I'm not going to give too much of a talk on ectopic pregnancies.  There are lots of good websites out there.  http://www.ectopic.org.uk/ is a very good one.  Their forums are particularly good if you're looking for support, or a place to go to release the mental when you feel you've been mental enough around your friends and family.  I just want to give some context to what happened to me.

Only 1% of all pregnancies are ectopic.  Of that 1%, 97% of those occur in the fallopian tube.  That's what happened to me in December.  The fertilised egg got lost on its journey to the womb, lodged at the neck of my right tube, started to grow, became a foetus and at six weeks reached a size that my body could no longer tolerate, causing a rupture and two litres of blood to flood into my abdomen, almost killing me.

Recovering from the operation, I was told repeatedly, first by the surgeon, then the nurses, then my GP, then various website forums, my friends, my family, everyone - this will not happen again.

The chances of it happening again are, in fact, increased if you've already had one ectopic.  They shoot up from 1% to a 10% chance.  That means (and if you're good at maths you'll have noticed this already) there's a 90% chance the next pregnancy will be in the right place.

90%.  I'll take those odds.

I took those odds.

You'll remember I mentioned above, of all ectopic pregnancies, 97% occur in the fallopian tube.  So, when at four and a half weeks pregnant I started bleeding again on Wednesday night, I also started to panic.  I asked my GP for a referral to the early pregnancy unit.  The EPU refused to see me.  There is a ridiculous idea held in the medical community that ectopic pregnancies cannot be seen and will not cause harm before you are six weeks pregnant.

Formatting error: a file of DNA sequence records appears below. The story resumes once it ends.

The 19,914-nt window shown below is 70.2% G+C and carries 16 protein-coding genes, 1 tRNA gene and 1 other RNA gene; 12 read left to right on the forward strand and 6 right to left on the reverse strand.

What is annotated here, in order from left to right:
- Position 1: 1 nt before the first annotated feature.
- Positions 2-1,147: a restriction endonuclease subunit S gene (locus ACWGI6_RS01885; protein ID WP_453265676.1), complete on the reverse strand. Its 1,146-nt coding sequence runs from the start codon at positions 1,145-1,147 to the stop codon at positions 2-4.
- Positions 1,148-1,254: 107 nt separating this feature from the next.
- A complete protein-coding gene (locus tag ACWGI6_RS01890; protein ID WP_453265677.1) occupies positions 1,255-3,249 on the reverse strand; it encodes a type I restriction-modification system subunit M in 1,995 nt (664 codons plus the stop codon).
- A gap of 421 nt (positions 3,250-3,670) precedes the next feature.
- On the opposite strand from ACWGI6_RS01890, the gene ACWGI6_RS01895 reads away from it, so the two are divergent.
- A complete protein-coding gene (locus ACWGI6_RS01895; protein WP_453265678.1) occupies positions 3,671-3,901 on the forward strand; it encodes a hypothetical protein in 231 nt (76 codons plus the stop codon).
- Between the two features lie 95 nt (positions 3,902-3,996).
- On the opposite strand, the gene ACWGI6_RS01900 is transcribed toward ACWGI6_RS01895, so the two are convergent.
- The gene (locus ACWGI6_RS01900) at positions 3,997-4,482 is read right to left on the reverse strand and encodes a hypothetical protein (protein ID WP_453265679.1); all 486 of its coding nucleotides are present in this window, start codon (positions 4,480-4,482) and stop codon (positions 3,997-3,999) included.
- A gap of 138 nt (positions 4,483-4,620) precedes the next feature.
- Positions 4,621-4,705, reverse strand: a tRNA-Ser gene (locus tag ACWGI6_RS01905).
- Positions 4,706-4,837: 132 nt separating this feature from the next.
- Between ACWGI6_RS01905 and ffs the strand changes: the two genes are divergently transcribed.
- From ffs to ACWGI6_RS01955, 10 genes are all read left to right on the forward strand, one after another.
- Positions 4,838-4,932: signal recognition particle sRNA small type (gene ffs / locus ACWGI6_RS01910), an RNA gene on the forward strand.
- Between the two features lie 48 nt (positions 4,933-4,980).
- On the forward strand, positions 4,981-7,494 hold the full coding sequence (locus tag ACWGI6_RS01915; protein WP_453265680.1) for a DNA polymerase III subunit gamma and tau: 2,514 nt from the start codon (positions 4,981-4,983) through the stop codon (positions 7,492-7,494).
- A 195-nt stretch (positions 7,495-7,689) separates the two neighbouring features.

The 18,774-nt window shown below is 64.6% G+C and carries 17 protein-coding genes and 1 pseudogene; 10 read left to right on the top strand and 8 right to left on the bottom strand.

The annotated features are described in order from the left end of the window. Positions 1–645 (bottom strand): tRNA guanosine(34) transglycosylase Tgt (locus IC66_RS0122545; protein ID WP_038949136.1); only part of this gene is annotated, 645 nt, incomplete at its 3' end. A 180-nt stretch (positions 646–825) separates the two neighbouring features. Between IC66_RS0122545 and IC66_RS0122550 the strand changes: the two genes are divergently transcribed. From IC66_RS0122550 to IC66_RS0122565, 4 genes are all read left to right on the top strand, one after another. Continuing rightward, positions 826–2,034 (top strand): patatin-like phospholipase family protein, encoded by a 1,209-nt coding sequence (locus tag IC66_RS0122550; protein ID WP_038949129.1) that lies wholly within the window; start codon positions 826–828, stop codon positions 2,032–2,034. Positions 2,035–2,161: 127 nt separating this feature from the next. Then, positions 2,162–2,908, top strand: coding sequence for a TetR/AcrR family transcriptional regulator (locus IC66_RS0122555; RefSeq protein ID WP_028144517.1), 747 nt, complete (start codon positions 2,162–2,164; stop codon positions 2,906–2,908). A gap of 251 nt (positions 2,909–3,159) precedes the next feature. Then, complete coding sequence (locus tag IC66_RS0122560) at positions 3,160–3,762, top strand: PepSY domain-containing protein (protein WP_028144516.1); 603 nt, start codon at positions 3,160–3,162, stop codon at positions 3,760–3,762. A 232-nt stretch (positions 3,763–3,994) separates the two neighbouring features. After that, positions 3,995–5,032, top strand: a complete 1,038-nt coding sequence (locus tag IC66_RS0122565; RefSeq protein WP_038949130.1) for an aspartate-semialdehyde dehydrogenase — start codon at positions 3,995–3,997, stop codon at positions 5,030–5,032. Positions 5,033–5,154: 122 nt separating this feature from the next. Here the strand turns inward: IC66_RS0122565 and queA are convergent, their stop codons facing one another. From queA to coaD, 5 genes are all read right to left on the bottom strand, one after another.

This.  Is.  Not.  True.

It took me one panic attack, one bout of sobbing down the phone at a receptionist and one emergency appointment with the GP to convince them to refer me to the gynaecology registrar at Brighton Hospital.  Then, after five hours of blood tests, three unspeakable (and one unlubricated) internal tests and two intravaginal scans, they finally acknowledged that this fucking pregnancy was also fucking ectopic.

And brilliantly, it turned out, not even in the fucking tube.

No, my second embryo was sneakier than the first.  It suctioned right on to the ovaries.  Do you know the chances, statistically, of that happening is EQUAL TO WINNING THE LOTTERY?

They operated within 24 hours of finding it, this time a less invasive method than slicing my abdomen clean in half.  There was, thankfully, no internal damage, and they only thing they removed this time was the pregnancy.  The ovary appears to be unharmed (although time will tell if that is true) and I only lost 200ml of blood this time, rather than the full 2 litres.  I'm currently at home, walking slowly, taking pain killers and trying to get my head around the fact that first a foetus and then an embryo tried to kill me in the last eight months.

I feel like Lois Griffin.  I'm terrified about getting pregnant again.  What if it's successful, gets to the womb, grows into an actual human person?  What would it do then?

L11, Brighton County Hospital

21 August 2011

I took these photos early on Saturday morning, while pacing the corridors trying to get rid of cramps caused by the air that they pump into you when performing abdominal surgery.  This is done so that they can see clearer into the area they're working on, so they don't accidentally cause damage to the bowel or major blood vessels.  I'm all for being careful.  I just think, if you're going to inflate, you really should deflate again before closing up.  That's my top tip to any surgeons reading.





Corridor, 6am.





In Emergency, Break Glass.




Two By Two, Hands Of Blue.